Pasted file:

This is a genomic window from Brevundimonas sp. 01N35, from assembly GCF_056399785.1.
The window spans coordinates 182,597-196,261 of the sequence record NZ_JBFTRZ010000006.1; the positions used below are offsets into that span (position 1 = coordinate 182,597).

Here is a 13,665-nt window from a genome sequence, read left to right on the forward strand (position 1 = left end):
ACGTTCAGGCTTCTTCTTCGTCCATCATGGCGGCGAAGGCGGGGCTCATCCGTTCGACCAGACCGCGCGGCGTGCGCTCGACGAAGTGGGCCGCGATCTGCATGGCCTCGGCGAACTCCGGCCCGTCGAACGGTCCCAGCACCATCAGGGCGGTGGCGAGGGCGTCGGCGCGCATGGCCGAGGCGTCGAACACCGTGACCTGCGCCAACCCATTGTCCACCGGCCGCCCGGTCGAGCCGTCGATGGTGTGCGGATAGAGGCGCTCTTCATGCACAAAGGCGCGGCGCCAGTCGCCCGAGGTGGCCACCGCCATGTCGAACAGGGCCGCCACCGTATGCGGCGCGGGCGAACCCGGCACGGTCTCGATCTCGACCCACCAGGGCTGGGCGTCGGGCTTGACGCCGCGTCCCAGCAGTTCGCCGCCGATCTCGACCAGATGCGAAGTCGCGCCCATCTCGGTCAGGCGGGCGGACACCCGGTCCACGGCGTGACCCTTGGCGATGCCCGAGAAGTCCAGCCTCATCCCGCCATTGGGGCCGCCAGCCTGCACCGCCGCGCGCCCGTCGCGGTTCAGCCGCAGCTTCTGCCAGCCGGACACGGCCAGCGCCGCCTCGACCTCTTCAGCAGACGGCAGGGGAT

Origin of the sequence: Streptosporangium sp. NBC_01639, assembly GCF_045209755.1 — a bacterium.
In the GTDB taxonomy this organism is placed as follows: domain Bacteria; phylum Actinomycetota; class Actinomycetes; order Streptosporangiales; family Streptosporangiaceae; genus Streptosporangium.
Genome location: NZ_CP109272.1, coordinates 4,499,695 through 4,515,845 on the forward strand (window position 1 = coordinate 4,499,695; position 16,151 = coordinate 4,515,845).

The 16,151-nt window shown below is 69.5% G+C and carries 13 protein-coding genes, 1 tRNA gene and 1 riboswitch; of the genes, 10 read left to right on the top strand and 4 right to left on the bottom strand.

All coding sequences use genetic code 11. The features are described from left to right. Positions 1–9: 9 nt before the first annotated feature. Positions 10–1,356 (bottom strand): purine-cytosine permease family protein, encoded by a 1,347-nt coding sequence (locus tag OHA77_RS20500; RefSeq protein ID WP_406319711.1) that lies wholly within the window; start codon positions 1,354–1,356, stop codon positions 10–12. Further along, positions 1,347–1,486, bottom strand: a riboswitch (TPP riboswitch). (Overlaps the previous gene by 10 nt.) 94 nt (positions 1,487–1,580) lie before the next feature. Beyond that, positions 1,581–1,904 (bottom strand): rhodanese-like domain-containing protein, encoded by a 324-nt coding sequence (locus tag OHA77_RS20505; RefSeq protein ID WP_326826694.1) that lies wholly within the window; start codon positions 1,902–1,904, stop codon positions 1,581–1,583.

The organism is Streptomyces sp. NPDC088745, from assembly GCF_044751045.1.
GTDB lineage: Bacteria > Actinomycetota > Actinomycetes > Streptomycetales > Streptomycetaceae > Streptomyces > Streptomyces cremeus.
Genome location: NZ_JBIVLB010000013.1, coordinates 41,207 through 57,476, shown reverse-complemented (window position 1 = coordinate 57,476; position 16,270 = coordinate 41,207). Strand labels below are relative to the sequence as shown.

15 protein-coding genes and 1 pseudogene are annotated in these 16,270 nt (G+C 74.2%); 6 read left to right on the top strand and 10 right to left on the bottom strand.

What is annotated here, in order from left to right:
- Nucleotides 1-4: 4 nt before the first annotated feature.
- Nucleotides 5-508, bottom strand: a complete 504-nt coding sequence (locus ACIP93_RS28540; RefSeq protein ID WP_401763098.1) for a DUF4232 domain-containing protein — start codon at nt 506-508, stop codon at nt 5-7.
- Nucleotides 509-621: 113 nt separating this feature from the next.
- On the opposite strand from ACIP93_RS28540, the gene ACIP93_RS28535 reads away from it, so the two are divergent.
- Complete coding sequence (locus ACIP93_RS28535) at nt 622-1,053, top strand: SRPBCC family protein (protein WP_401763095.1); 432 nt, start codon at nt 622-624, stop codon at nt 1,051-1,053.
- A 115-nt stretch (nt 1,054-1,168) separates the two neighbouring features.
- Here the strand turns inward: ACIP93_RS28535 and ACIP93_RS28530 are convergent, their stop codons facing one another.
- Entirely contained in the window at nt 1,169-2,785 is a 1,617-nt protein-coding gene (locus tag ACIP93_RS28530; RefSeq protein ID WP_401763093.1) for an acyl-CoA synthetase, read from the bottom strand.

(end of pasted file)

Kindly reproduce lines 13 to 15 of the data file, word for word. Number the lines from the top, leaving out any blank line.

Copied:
15 protein-coding genes and 1 pseudogene are annotated in these 16,270 nt (G+C 74.2%); 6 read left to right on the top strand and 10 right to left on the bottom strand.

What is annotated here, in order from left to right:
- Nucleotides 1-4: 4 nt before the first annotated feature.